Note: There’s some ambiguity about which Rio the boys of Double D are singing about. The lyrics point to the Rio Grande river, BUT the video and the inspiration for the song are Brazilian in nature. Many thanks to LT80s reader Davi Tavares for pointing this out! Get more details here. So, on our world tour, you could certainly direct your retro jet to Rio de Janeiro instead of the U.S/Mexican border for the Duran Duran stopover.
And we’ll jet on down into the heart of Mexico with Wall of Voodoo’s quirky 1983 hit “Mexican Radio”. Fun, funky, and definitely NOT forgettable. What rhymes with Tijuana? Duh, barbecued iguana!
A leap across the Atlantic brings us to the U.K. The Clash’s single “London Calling” was released in the United States in 1980. Their album of the same name was declared the best album of the 1980s by Rolling Stone magazine. The Clash TOTALLY rock:
We’re already in England, so let’s head to Spain next. Supremely talented Freddy Mercury of Queen recorded “Barcelona” with operatic soprano Montserrat Caballe. The album, released in 1988, is Mercury’s final solo album before his death. It’s no “Bohemian Rhapsody”, but this music is simply stunning. Take a listen and appreciate the gorgeous harmonies:
Let’s head south next, shall we? Toto’s album “Toto IV” came out in 1982 and gave the song “Africa” to the world. I cannot even tell you how much I LOVE this song. Sure, the video’s a little corny, but whatever: The song is pure awesomeness. “Hurry boy, it’s waiting there for you!”
On to Egypt! Not that I’d actually suggest deplaning in Cairo and doing the Egyptian, but their SPIRIT is in the right place. Susanna Hoff and the Bangles had us all walking like Egyptians back in 1986:
We’ll cross the Mediterranean to get to our next stop: Austria. Ultravox was a British New Wave band of the late 70’s and early 80s. I confess I’d never heard of them until today, but I’m totally feeling their song (and its theatrical video) “Vienna”. It was released in 1981 and was a UK #2 hit for four weeks. “Vienna” also won “Single of the Year” at the 1981 Brit Awards. It’s Ultravox’s biggest hit to date:
Our world tour continues with a stay in Russia. Sting’s 1985 album “The Dream of the Blue Turtles” featured “Russians”, a song that described the Cold War angst we were all feeling. The lyrics might seem a little maudlin now, but the fear of nuclear war was a terrible keep-you-up-at-night reality for those of us who grew up in the eighties:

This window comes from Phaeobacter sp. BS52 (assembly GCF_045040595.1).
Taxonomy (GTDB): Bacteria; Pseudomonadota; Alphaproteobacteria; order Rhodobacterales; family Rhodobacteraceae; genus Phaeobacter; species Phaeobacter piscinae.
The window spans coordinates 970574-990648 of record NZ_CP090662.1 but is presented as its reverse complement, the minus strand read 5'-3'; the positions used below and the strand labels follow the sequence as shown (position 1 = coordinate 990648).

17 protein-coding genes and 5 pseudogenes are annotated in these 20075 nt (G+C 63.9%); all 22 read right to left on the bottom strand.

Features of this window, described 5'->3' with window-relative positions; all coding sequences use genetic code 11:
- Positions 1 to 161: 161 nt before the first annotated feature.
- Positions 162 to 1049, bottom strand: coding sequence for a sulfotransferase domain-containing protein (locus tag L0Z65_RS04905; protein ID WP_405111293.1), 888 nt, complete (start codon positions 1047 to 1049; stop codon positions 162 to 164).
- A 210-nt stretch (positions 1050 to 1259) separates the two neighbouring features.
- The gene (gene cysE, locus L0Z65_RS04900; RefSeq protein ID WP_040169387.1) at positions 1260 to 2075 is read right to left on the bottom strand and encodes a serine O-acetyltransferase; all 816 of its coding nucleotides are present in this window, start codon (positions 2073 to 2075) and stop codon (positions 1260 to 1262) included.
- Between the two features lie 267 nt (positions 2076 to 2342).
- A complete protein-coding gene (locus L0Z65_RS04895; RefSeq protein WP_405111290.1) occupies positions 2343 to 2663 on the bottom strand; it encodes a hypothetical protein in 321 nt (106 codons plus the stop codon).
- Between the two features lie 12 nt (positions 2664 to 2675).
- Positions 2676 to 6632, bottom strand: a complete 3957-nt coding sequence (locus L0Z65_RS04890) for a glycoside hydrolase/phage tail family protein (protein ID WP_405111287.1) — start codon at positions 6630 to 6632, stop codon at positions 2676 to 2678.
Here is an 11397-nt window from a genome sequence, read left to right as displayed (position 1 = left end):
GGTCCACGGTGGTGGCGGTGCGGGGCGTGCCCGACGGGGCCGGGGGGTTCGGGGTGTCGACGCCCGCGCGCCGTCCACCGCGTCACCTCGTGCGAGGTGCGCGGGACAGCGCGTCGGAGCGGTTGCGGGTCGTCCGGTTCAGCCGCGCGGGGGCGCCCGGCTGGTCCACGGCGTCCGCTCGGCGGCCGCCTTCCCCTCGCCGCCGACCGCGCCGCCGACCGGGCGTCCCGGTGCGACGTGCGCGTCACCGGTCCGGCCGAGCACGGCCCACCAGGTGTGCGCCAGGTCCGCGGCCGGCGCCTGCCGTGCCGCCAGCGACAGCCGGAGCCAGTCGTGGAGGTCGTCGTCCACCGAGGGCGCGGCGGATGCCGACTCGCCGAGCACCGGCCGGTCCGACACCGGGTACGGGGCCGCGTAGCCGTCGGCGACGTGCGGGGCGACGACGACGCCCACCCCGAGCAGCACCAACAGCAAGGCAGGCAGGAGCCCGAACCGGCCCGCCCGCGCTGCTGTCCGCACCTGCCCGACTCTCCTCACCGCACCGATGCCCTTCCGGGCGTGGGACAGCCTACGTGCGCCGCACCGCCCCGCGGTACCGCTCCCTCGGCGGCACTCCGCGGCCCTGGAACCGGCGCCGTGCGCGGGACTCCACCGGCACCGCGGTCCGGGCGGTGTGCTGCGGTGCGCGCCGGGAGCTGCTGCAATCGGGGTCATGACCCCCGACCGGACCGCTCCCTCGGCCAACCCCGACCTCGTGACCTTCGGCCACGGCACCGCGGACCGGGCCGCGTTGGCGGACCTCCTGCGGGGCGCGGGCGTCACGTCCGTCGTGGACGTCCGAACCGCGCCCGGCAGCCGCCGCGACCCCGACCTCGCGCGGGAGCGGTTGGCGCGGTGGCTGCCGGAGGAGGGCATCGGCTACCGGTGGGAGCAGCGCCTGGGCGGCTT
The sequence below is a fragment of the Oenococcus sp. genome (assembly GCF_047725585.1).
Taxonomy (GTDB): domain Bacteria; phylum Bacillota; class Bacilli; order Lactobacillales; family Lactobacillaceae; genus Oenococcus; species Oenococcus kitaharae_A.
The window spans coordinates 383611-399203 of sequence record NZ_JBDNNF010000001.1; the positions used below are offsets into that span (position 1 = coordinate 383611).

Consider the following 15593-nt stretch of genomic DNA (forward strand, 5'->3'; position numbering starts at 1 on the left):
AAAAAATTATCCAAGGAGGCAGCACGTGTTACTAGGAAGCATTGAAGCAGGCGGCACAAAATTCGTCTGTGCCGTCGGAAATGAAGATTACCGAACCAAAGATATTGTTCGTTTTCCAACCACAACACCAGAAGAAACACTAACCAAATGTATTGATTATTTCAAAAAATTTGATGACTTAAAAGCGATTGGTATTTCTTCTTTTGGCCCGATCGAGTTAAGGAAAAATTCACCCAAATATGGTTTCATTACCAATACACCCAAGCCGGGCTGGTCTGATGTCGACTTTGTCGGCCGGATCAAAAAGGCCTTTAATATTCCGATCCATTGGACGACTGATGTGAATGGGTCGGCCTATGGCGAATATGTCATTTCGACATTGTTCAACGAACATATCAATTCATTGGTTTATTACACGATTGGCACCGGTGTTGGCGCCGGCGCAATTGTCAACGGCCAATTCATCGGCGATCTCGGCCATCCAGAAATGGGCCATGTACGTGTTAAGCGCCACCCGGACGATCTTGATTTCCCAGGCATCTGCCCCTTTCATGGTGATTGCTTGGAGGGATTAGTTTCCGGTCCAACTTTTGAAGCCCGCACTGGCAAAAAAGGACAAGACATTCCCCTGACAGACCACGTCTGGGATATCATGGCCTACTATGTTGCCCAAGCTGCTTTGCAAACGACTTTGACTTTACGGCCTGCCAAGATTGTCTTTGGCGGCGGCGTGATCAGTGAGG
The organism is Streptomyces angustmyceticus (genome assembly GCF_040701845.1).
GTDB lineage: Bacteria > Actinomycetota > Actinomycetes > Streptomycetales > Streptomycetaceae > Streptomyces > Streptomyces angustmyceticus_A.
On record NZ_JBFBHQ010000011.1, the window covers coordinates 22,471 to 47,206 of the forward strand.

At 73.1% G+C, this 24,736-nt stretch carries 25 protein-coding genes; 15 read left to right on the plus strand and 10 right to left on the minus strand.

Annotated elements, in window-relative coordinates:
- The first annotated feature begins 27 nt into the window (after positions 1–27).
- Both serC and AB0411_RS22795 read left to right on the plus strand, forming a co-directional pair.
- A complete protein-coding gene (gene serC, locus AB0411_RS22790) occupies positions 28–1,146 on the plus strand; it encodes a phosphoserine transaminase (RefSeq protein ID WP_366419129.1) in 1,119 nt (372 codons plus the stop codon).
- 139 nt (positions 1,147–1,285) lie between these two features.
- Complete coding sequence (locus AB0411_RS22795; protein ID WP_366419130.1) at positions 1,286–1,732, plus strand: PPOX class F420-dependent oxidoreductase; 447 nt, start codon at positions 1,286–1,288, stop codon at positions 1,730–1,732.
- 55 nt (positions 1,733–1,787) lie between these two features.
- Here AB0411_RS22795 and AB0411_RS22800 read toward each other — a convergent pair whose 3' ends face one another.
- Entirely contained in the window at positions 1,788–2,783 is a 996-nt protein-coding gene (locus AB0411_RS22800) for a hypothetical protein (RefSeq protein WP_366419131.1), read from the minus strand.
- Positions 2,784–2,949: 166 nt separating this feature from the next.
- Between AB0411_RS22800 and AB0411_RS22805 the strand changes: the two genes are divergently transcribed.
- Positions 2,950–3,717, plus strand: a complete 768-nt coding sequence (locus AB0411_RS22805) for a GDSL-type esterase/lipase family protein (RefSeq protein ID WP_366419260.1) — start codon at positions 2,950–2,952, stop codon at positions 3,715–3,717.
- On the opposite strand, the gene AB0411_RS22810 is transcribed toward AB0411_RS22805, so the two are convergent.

But let’s not be all down on Moscow! Of COURSE the Russians love their children too! Here’s a nice bouncy song from Genghis Khan that will leave you feeling a little happier about our friends to the east. (Although, oddly, I can’t get my mind off of Borat now...) This song was released in Australia in 1980 in celebration of the Moscow Olympics:
Time for another plane ride south: Men at Work’s “Land Down Under” (from their 1981 album “Business as Usual) made us long to visit the land of dingos, kangaroos, and wallabies. Australia in general was way cool in the eighties. Remember Crocodile Dundee? The lilting flute music, mysterious Australian slang, and silly acting created a perfect storm of Aussie-awesomeness in this video. We puzzled over vegemite sandwiches (what WERE they?) and wanted to glow like the women of Australia:
And back up to Thailand we go for “One Night in Bangkok”. In 1984, the slick urban tones of Murray Head’s pop hit had us singing about the exotic, ancient city on the other side of the world. I love his genteel rap - SOOOO cool:
We’ll complete the Asian leg of our journey in China. David Bowie’s “China Girl” was first recorded in 1977, but didn’t really achieve popularity until its rerecording and rerelease in 1983. Dreamy, polished Bowie (the ultimate metrosexual) croons in this video:
Let’s stop over at a few idyllic beaches on the way home! The Beach Boys, already classic rockers by the eighties, released “Kokomo” in 1988. The lovable vacation song was featured in the movie “Cocktail” starring Tom Cruise. It was a HUGE hit. We loved to rattle off the names of exotic locales and dream away. “Aruba, Jamaica, OOOOH I wanna take ya...”
Well, that completes our trip around the world, but don’t be all bummed out. The United States is a totally cool place to live, too. Super-highways! Vegas dancers! All night radio! Just ask James Brown, the Godfather of Soul. His 1985 song “Living in America” (featured in the movie “Rocky IV”) is a lusty ode to our great nation: “You might not be looking for the promised land, but you might find it anyway.” Ow! Rock my soul!
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